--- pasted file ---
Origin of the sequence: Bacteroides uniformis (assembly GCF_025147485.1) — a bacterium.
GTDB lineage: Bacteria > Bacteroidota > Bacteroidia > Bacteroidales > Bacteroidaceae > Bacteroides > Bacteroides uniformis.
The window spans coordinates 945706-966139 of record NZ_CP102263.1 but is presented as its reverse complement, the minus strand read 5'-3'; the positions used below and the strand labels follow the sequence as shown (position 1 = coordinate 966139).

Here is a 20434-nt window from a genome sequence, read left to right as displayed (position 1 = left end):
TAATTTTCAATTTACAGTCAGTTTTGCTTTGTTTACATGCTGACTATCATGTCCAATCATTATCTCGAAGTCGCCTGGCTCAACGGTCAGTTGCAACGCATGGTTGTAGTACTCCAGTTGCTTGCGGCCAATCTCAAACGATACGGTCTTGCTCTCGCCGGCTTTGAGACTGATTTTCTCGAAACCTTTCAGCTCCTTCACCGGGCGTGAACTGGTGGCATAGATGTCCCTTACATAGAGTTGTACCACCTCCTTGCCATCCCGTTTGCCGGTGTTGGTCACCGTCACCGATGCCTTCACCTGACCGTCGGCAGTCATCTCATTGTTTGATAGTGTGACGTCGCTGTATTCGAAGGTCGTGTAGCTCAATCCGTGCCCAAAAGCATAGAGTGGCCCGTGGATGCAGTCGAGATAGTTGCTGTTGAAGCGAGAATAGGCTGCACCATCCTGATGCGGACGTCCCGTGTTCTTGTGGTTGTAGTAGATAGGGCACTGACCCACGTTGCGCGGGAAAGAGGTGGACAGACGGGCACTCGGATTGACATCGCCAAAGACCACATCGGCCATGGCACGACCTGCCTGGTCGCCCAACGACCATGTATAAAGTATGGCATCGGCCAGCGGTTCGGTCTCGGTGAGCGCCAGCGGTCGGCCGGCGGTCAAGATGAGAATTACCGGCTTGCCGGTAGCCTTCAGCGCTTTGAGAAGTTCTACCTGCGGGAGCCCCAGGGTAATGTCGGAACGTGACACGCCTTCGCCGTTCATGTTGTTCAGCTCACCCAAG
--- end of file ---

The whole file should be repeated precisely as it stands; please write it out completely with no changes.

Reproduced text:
Origin of the sequence: Bacteroides uniformis (assembly GCF_025147485.1) — a bacterium.
GTDB lineage: Bacteria > Bacteroidota > Bacteroidia > Bacteroidales > Bacteroidaceae > Bacteroides > Bacteroides uniformis.
The window spans coordinates 945706-966139 of record NZ_CP102263.1 but is presented as its reverse complement, the minus strand read 5'-3'; the positions used below and the strand labels follow the sequence as shown (position 1 = coordinate 966139).

Here is a 20434-nt window from a genome sequence, read left to right as displayed (position 1 = left end):
TAATTTTCAATTTACAGTCAGTTTTGCTTTGTTTACATGCTGACTATCATGTCCAATCATTATCTCGAAGTCGCCTGGCTCAACGGTCAGTTGCAACGCATGGTTGTAGTACTCCAGTTGCTTGCGGCCAATCTCAAACGATACGGTCTTGCTCTCGCCGGCTTTGAGACTGATTTTCTCGAAACCTTTCAGCTCCTTCACCGGGCGTGAACTGGTGGCATAGATGTCCCTTACATAGAGTTGTACCACCTCCTTGCCATCCCGTTTGCCGGTGTTGGTCACCGTCACCGATGCCTTCACCTGACCGTCGGCAGTCATCTCATTGTTTGATAGTGTGACGTCGCTGTATTCGAAGGTCGTGTAGCTCAATCCGTGCCCAAAAGCATAGAGTGGCCCGTGGATGCAGTCGAGATAGTTGCTGTTGAAGCGAGAATAGGCTGCACCATCCTGATGCGGACGTCCCGTGTTCTTGTGGTTGTAGTAGATAGGGCACTGACCCACGTTGCGCGGGAAAGAGGTGGACAGACGGGCACTCGGATTGACATCGCCAAAGACCACATCGGCCATGGCACGACCTGCCTGGTCGCCCAACGACCATGTATAAAGTATGGCATCGGCCAGCGGTTCGGTCTCGGTGAGCGCCAGCGGTCGGCCGGCGGTCAAGATGAGAATTACCGGCTTGCCGGTAGCCTTCAGCGCTTTGAGAAGTTCTACCTGCGGGAGCCCCAGGGTAATGTCGGAACGTGACACGCCTTCGCCGTTCATGTTGTTCAGCTCACCCAAG